As quickly as one deal came apart, a new deal between two old partners came together to keep Ford Motor Co.’s plans for an all-electric Transit Connect on track, Ford truck communications manager Anne Marie Gattari has told Fleet Owner.
“There is no change,” Gattari said. “We’re still on track [for delivery] for the second half of 2010, which was the original timeframe” for an all-electric version of the Transit Connect van.
Ford had partnered with Smith Electric Vehicles, an associate company of Tanfield Group, for an all-electric version of the European-import Transit Connect, which made its debut here just a few months ago to rave reviews and strong initial sales. But Tanfield Group, citing strong feedback for its own Smith Newton electric truck, announced on Friday it would dedicate resources to building a base for the Newton rather than assisting a competitor in the electric-truck market.
“[Smith Electric Vehicles] believes that investing in the existing Smith platforms represents a better use of its financial resources, allowing it to take full advantage of a potentially very sizeable market and to gain market traction more quickly,” the company said in a news release. “It was concerned that the market for electric car-derived vans would become increasingly competitive.”
But where one door closes, another opens and Azure Dynamics quickly stepped in to fill the void.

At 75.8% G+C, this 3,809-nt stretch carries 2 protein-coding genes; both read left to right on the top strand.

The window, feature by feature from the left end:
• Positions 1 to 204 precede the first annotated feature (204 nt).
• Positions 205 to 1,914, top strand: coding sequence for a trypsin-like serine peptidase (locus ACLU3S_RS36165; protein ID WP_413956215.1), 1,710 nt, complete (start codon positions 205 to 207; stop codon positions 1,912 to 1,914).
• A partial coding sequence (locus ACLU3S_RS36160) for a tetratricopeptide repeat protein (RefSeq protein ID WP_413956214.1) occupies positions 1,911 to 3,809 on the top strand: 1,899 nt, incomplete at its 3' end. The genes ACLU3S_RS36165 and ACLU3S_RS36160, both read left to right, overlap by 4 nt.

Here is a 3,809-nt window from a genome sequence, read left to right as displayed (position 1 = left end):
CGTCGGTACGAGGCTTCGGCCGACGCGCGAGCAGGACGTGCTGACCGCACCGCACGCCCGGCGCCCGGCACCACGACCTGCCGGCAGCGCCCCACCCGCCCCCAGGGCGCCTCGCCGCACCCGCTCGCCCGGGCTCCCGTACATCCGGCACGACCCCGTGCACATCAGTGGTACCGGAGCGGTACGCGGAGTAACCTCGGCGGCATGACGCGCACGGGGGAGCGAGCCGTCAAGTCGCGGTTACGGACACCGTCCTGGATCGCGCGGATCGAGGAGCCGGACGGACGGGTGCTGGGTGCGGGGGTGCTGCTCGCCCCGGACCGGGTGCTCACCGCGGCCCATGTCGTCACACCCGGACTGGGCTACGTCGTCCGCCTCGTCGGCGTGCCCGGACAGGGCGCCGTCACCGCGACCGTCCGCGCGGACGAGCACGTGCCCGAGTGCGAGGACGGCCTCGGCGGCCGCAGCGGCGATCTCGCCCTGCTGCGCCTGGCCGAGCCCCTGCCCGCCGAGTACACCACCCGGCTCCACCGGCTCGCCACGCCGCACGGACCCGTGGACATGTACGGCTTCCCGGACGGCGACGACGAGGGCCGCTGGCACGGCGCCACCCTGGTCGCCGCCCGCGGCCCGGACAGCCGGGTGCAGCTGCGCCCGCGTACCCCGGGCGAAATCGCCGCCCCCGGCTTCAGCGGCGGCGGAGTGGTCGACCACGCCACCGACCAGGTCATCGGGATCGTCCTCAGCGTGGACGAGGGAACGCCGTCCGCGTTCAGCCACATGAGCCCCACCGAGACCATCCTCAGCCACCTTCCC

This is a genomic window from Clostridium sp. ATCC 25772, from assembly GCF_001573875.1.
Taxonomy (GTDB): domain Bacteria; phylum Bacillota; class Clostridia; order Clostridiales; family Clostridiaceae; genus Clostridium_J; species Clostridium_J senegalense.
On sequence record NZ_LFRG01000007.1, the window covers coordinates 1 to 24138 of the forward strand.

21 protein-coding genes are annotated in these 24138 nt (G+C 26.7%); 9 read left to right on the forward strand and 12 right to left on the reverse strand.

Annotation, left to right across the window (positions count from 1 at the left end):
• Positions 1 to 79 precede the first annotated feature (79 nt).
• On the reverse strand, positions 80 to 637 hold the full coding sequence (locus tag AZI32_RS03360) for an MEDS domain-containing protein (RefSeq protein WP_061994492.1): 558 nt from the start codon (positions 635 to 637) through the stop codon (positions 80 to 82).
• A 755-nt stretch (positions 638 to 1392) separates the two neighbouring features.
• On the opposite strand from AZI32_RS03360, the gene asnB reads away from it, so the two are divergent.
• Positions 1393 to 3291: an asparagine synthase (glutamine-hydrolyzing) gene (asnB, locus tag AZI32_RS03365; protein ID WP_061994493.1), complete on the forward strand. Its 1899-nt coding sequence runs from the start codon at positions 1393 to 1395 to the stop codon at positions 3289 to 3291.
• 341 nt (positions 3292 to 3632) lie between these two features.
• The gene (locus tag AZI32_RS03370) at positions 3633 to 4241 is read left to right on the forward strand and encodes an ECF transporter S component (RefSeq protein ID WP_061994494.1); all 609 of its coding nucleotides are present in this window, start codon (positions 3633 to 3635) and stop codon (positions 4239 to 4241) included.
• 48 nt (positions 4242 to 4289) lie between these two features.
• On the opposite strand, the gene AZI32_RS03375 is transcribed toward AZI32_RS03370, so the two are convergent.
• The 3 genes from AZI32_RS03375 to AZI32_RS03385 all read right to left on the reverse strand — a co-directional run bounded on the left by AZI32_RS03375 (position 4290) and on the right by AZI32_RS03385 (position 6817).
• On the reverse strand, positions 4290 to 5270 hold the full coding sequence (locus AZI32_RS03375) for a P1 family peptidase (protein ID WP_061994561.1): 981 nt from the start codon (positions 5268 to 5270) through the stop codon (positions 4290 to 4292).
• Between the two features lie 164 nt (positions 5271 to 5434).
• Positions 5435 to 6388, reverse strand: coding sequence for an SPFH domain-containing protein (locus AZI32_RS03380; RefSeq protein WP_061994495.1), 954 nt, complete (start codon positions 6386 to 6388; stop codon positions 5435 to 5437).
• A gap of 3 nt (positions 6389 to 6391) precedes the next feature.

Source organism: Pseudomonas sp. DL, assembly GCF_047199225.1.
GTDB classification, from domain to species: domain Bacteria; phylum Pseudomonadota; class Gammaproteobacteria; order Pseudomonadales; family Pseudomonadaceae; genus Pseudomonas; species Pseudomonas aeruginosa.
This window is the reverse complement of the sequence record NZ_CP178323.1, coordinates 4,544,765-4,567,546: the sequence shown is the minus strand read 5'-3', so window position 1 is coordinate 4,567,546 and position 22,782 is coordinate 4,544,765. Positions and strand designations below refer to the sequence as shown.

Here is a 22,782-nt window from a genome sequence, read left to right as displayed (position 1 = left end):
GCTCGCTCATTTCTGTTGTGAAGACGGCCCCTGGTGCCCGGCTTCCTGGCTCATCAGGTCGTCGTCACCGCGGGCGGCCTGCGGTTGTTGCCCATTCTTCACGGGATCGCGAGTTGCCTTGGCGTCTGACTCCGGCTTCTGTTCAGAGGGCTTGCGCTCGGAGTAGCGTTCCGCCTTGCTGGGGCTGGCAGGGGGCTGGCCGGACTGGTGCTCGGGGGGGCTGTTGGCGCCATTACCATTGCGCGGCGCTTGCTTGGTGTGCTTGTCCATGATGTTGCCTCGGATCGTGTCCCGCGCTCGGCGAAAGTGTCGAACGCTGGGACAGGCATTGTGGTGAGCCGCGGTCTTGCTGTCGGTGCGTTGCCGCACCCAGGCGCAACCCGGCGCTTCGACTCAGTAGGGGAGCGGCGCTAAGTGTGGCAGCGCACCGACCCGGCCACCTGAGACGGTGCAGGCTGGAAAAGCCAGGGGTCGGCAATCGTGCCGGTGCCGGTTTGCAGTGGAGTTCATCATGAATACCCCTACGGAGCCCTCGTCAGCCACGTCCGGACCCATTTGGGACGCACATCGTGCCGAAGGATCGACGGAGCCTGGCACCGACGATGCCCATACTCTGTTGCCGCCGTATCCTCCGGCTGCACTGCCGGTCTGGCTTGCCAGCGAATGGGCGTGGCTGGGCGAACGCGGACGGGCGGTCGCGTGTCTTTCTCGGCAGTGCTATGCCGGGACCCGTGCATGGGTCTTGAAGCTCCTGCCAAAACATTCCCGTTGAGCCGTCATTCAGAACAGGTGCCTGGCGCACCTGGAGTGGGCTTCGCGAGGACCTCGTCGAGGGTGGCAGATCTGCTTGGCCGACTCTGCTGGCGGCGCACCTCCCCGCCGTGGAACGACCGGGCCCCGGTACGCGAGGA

“The opportunity to work with Ford on the Transit Connect BEV [battery electric vehicle] is a breakthrough advancement for us at Azure and for the light commercial vehicle market,” said Scott Harrison, Azure Dynamics CEO. “For Azure, it’s an important evolution of our existing relationship with Ford. From an industry standpoint, we are seeing delivery fleet and utility vehicle operators move to smaller, more fuel-efficient vehicles. The Transit Connect BEV will come to market at an ideal time to meet this growing trend.”
Based in Oak Park, MI, Azure already works with Ford on a number of other projects. “We recognize an increasing interest in electrified vehicles and have an aggressive strategy to bring these vehicles to the marketplace,” said Nancy Gioia, Ford director of Global Electrification. “Our work with Azure to create a pure electric battery Transit Connect vehicle will allow us to offer our commercial customers an additional option for environmentally friendly transportation.”
The vehicle will now be powered by Azure’s Force Drive battery electric drivetrain and will use lithium-ion battery cells and battery packs batteries supplied by Johnson Controls-Saft. Azure’s technology is currently employed in Balance Hybrid Electric shuttle buses, which are built on a Ford E-450 cutaway chassis. The batteries will use the same technology as that of the Ford Escape plug-in hybrid.
Azure expects the Transit Connect BEV to attain up to 80 mi. on a full charge with zero tailpipe emissions.
According to Tanfield Group, it will continue to work with Ford of Europe on electric vehicles, including an all-electric Transit platform marketed as the Smith Edison.